Key Flavors of Thessaloniki Culinary

Eight key flavors to get to know Thessaloniki’s culinary profile

Here are eight flavors that we should definitely taste in order to please our palates and also to get to know the city and its culinary culture.

Bougatsa [filo pastry] from Thessaloniki. It is a city trademark sought out by visitors and also an integral part of the locals’ daily routines. It could be called the perfect winter or summer tip for breakfast, and for a snack throughout the day. Some prefer the savory cheese version, others the sweet one with pastry creme. Some more demanding patrons seek out the more advanced bougatsa versions, with spinach or minced meat filling; a wealth of choices that are available in the city center.

Koulouri from Thessaloniki. A simple taste, with sesame as its main flavor feature, the Thessaloniki koulouri [bread roll] is ideal as a snack to start your day, and for every other time! Thin and crunchy or a little more doughy and soft, depending on your preference, it can be found at almost every street corner, on the trolleys of street vendors, in bakeries, pastry shops, and in snack shops that serve koulouri filled with sweet or savory ingredients.

Tsoureki. It is a baked confection that is most commonly known as an Easter delicacy, but in Thessaloniki it is enjoyed year-round, placed front and center in the windows of the most renowned pastry shops that claim the title of most creative bakers! Filled with chestnut or praline creme, covered in various toppings, tsoureki from Thessaloniki has become a must; it is now practically mandatory for visitors to the city to purchase at least one before leaving. In the city center, the fragrant smell of freshly-baked tsoureki is an original feature that enchants passers-by.

Trigona from Panorama. If we could say that there is one piece of old-style pastry making in Thessaloniki that continues to evolve, that would be the classic trigona [triangles] made of crispy fillo pastry and filled with pastry creme. They are holding fast against the onslaught of new-style desserts and remain beloved favorites for fans and the public at large. You can also find them in a more “experimental” version, filled with chocolate cream and topped with whipped cream.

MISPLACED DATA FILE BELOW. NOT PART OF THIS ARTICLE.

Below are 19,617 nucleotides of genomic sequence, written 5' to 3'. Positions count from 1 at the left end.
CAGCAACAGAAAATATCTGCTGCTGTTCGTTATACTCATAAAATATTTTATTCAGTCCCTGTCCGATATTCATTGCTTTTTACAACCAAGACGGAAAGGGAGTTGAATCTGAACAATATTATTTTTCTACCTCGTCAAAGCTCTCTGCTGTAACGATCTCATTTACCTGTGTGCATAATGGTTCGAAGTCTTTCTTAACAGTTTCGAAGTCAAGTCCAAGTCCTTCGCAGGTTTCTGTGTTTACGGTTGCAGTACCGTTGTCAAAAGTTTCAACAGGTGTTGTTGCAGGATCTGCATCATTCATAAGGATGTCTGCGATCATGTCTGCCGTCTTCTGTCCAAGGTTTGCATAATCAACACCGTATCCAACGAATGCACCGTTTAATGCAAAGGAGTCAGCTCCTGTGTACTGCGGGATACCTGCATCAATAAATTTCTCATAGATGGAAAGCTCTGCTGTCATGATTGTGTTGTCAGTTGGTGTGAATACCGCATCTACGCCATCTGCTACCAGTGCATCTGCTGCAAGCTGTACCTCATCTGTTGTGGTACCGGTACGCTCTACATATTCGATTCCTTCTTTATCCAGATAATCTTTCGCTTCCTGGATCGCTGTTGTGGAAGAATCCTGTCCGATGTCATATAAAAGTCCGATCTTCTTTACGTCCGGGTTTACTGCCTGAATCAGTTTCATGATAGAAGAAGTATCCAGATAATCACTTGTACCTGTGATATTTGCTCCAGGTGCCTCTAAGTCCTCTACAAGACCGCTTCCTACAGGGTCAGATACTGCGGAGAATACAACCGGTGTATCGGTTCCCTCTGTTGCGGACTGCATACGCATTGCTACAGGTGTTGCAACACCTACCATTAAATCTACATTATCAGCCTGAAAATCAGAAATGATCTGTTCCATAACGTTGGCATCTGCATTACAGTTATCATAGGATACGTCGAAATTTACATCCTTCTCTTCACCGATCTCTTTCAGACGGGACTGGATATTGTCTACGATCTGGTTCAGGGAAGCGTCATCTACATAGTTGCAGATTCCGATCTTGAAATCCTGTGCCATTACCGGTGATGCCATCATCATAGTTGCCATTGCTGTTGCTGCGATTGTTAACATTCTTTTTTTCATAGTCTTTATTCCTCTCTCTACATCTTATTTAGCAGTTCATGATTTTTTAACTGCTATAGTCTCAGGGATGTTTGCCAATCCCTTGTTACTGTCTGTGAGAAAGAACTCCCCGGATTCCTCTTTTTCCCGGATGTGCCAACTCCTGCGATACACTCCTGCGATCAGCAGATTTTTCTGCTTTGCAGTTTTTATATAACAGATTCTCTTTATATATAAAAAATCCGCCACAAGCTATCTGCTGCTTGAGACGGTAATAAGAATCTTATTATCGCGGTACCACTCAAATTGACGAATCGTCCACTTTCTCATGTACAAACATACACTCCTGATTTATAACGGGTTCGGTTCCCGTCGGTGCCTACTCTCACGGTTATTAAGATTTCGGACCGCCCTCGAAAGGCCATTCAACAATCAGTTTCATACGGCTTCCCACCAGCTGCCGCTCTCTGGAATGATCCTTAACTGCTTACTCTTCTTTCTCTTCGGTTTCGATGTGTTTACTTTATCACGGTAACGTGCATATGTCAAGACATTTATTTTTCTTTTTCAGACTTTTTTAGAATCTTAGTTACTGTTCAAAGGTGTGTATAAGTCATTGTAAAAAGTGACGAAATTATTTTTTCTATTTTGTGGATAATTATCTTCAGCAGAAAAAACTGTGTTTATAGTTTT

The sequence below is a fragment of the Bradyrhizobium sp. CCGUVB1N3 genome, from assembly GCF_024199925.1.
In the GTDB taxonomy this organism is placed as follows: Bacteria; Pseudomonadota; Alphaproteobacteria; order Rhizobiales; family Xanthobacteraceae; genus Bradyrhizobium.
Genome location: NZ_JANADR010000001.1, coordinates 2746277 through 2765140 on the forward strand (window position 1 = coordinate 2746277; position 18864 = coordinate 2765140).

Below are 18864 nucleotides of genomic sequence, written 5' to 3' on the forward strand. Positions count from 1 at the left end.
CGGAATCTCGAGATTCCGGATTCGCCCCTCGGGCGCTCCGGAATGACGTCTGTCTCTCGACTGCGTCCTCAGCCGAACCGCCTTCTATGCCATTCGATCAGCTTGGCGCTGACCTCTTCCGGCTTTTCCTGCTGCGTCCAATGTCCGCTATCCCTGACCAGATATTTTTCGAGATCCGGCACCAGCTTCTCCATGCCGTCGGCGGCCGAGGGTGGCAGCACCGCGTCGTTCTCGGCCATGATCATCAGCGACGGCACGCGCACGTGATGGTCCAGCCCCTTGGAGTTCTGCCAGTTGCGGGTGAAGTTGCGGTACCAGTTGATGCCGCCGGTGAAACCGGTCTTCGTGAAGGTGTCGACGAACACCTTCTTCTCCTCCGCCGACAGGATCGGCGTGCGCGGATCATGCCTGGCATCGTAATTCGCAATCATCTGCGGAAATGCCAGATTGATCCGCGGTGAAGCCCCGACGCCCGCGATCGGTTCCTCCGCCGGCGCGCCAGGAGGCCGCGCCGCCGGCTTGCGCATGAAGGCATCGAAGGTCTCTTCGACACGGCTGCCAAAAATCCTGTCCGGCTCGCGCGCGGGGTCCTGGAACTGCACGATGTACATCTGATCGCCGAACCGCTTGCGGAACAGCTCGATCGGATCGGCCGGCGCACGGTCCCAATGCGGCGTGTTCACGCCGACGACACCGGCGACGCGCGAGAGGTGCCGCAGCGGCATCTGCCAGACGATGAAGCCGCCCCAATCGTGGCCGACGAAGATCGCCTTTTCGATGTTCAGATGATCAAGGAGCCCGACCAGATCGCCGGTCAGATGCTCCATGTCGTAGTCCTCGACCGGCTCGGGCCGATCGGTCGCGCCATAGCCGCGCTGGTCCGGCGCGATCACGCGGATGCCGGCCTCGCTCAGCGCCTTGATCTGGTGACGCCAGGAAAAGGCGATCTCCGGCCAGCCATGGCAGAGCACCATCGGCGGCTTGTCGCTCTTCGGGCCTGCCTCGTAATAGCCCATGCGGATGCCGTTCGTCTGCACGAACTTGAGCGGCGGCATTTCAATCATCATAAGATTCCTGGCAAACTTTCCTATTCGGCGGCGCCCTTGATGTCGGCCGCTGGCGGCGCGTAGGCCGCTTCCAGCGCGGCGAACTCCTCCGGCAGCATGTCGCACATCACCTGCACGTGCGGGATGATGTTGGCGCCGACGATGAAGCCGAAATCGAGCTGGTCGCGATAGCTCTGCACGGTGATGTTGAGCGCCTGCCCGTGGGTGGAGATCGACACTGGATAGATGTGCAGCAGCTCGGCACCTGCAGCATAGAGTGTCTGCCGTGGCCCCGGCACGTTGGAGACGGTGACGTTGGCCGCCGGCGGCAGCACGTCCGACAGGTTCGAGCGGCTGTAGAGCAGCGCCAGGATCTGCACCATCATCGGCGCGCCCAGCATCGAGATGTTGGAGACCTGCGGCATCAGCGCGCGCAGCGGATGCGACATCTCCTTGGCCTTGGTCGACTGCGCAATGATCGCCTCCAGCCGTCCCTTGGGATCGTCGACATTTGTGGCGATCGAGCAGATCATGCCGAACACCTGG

Salep. It could be said that Salep remains the city’s traditional beverage, in this day and age when everything traditional seems to be disappearing. Served hot, topped with cinnamon, in the traditional small plastic cup from the street vendors on Aristotelous Square, just like in old times. It is especially predominant during the winter season, helping us fend of the cold and warm our insides. Demand peaks over the Christmas holidays.

Bougiourdi. Served in a clay dish, made with feta cheese, lots of tomato sauce and spicy green peppers, with soft yellow cheese and olive oil, and fresh oregano for a fragrant finish… Bougiourdi made in Thessaloniki is the city’s most renowned spicy dish. It is served in every diner, taverna, or restaurant as a basic appetizer, with roots in the Ottoman Empire, and its flavor wins over both locals and visitors.

Htipiti. In other regions of Greece it is known as tyrokafteri or kopanisti. In Thessaloniki, we call it htipiti and we order it with every meal. A spread made with feta cheese and spicy peppers, this traditional appetizer is available in every type of eatery, and often made at home, as well.

Mussels. Steamed, roasted in sauce, fried, served with pasta, mussels contradict the rumors claiming that Thessaloniki is gastronomically “bound” to meat alone. Mussels are in that category of delicacies that make foodies long for a taste. Other than in seafood restaurants in the city center, the freshest mussels can be found in Aretsou, Michaniona, and in the wider Prefecture of Thessaloniki that borders the sea.

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13 kilometres Thessaloniki-Perea, Thessaloniki, Greece, 57001

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